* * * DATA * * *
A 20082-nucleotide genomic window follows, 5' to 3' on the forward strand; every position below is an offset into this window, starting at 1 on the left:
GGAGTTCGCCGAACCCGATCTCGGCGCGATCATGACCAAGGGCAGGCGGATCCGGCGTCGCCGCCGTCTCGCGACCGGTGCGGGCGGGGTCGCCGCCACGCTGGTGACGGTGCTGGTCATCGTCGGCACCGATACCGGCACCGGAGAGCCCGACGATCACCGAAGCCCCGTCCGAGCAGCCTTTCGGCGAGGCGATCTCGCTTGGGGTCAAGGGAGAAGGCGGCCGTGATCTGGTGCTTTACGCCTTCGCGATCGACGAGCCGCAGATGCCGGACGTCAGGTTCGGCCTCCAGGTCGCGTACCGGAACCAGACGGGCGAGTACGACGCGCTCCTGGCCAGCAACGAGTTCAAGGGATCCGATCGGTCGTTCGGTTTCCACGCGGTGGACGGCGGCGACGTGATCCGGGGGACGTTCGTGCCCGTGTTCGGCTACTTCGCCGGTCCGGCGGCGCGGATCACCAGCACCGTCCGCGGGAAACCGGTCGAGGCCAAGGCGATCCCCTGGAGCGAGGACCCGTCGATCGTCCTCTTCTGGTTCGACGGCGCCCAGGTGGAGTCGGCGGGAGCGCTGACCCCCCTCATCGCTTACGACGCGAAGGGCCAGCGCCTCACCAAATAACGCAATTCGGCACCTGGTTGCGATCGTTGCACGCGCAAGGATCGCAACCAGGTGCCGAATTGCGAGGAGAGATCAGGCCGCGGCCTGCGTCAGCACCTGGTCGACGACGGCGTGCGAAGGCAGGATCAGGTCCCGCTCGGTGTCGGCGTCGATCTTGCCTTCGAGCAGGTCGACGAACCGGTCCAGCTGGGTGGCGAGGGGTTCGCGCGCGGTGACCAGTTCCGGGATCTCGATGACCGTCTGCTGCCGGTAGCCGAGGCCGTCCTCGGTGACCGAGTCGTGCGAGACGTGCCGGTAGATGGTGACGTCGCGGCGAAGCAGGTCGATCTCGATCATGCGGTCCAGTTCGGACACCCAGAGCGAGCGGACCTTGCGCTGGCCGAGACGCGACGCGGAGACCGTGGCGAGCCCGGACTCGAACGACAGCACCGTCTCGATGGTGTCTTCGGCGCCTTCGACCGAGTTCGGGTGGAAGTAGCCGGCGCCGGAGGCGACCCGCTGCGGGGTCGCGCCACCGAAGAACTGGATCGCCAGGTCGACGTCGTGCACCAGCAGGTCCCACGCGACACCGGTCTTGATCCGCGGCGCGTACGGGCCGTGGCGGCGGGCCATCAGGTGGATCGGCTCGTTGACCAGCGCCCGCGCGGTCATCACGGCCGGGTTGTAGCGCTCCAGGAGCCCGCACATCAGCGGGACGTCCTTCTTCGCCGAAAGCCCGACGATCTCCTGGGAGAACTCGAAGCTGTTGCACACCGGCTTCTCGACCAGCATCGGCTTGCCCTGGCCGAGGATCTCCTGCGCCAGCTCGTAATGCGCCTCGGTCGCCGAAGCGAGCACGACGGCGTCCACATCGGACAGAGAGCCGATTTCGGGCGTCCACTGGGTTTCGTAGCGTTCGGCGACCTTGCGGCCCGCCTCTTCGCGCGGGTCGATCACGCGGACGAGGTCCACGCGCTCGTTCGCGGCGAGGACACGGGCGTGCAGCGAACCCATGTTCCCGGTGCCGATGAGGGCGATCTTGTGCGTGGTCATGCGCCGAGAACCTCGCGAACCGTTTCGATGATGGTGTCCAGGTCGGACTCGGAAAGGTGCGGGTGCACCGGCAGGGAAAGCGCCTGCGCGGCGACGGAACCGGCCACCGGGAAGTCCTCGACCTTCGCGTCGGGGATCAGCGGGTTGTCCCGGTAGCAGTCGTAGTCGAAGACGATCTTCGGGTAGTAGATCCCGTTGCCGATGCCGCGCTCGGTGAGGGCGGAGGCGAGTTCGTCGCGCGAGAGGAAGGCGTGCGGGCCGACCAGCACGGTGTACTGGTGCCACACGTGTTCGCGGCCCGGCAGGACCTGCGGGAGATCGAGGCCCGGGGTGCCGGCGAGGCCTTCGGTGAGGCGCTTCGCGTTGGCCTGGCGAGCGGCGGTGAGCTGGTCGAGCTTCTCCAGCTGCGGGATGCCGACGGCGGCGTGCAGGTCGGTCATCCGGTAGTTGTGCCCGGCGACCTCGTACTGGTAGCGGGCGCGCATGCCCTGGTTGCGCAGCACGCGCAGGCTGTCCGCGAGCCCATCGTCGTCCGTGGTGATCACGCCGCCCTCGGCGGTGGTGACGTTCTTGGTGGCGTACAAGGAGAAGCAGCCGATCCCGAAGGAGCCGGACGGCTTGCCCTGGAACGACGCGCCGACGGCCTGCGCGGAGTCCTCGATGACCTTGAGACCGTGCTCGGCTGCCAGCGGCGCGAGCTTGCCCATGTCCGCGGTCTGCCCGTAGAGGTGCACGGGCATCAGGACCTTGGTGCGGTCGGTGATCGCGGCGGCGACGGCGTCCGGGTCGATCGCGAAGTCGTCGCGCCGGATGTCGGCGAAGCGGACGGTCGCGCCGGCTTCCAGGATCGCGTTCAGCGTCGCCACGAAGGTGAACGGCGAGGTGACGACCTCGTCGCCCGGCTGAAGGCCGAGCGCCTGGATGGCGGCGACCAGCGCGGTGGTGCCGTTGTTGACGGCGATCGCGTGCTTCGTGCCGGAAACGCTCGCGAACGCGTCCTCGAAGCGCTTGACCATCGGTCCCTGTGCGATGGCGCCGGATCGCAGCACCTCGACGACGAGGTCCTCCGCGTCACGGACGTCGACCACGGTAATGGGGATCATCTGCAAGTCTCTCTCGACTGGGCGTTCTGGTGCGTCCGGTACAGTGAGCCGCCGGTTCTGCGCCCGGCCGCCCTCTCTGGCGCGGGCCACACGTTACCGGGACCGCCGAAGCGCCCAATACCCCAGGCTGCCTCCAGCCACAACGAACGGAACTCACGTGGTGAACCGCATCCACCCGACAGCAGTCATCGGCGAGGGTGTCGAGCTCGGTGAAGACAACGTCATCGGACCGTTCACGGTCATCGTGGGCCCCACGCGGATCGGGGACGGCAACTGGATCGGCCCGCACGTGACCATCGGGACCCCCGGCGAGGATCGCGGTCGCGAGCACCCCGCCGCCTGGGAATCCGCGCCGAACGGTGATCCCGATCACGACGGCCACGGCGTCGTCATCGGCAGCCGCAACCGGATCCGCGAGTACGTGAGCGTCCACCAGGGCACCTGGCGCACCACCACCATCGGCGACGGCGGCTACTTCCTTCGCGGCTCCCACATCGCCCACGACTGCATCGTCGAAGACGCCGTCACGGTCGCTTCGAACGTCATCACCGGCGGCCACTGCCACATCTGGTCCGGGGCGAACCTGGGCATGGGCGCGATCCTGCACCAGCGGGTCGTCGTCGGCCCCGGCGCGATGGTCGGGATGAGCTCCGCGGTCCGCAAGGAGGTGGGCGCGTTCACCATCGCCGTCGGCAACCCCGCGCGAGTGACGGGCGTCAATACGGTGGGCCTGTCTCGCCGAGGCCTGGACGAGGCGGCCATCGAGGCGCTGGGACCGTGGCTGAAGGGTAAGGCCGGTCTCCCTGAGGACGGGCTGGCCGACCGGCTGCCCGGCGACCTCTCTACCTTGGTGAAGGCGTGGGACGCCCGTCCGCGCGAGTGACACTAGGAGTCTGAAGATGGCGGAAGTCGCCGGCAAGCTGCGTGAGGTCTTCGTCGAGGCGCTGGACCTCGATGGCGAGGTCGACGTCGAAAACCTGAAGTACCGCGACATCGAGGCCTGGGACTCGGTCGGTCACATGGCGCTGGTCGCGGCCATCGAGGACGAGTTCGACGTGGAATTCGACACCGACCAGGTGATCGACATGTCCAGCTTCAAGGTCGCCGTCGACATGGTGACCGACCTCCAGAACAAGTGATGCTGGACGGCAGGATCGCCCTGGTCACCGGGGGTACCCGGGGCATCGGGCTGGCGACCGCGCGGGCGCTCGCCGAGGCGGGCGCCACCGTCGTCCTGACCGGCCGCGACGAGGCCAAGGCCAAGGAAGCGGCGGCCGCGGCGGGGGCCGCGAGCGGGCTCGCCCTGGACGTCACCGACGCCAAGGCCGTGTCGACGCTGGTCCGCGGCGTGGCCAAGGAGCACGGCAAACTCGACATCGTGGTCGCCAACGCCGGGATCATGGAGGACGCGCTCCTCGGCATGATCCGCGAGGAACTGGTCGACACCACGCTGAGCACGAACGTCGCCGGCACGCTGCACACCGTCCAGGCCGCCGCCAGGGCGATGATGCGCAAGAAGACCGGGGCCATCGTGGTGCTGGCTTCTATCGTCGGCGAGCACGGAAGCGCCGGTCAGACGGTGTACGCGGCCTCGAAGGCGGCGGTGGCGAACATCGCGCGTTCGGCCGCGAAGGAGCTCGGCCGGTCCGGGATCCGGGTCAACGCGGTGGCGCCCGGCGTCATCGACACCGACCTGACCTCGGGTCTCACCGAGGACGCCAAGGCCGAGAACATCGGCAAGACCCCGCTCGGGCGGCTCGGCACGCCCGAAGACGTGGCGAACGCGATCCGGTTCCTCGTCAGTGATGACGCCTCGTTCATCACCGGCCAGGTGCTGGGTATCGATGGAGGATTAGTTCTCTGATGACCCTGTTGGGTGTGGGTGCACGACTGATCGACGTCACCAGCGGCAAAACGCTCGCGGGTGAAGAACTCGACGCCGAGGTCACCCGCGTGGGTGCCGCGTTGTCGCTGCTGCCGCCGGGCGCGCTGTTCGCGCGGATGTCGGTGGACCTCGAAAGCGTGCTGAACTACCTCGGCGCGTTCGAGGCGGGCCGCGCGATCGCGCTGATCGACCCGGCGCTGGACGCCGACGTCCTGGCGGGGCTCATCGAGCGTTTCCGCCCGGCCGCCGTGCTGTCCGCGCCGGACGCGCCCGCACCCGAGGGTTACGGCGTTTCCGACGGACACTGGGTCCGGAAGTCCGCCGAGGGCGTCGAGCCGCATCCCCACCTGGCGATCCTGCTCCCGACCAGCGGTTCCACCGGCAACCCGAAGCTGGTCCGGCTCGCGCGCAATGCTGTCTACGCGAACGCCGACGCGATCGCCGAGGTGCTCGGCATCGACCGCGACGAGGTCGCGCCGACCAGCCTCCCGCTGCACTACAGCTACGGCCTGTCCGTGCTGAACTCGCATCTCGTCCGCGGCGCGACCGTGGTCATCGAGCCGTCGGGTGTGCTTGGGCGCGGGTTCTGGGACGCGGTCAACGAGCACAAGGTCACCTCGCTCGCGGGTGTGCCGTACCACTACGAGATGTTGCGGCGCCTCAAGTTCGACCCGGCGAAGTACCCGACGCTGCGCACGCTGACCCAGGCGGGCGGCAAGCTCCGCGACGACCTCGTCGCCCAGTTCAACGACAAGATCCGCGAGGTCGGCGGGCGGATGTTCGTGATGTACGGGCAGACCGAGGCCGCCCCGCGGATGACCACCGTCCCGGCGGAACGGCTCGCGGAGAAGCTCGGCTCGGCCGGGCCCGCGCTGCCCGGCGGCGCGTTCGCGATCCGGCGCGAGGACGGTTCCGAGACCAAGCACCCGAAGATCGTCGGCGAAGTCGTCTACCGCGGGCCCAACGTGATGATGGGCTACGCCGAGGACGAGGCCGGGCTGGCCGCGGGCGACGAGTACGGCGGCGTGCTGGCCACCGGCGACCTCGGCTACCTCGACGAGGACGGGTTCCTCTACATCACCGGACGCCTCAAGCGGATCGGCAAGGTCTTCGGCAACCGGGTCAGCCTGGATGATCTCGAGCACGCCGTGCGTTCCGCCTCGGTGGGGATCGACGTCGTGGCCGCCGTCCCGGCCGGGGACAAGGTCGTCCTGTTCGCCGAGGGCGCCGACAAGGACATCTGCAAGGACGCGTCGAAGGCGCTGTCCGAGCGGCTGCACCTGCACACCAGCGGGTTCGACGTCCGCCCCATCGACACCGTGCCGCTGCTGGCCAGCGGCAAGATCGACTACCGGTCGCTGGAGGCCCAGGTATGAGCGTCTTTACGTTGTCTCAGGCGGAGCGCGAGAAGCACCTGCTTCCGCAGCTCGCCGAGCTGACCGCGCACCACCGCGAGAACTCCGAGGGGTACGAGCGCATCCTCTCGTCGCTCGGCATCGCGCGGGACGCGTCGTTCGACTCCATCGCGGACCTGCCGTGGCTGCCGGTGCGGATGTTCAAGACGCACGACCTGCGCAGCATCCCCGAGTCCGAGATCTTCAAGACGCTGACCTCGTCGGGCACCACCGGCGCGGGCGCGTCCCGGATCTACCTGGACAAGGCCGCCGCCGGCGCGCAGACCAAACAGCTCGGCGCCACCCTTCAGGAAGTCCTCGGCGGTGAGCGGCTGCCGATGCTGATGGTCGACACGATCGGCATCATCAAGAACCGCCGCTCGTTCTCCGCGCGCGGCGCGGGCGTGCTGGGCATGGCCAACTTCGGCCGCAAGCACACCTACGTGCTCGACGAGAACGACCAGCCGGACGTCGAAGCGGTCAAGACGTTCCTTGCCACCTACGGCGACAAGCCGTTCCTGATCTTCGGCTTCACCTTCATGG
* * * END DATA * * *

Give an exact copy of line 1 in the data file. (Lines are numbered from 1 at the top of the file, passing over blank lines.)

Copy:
A 20082-nucleotide genomic window follows, 5' to 3' on the forward strand; every position below is an offset into this window, starting at 1 on the left: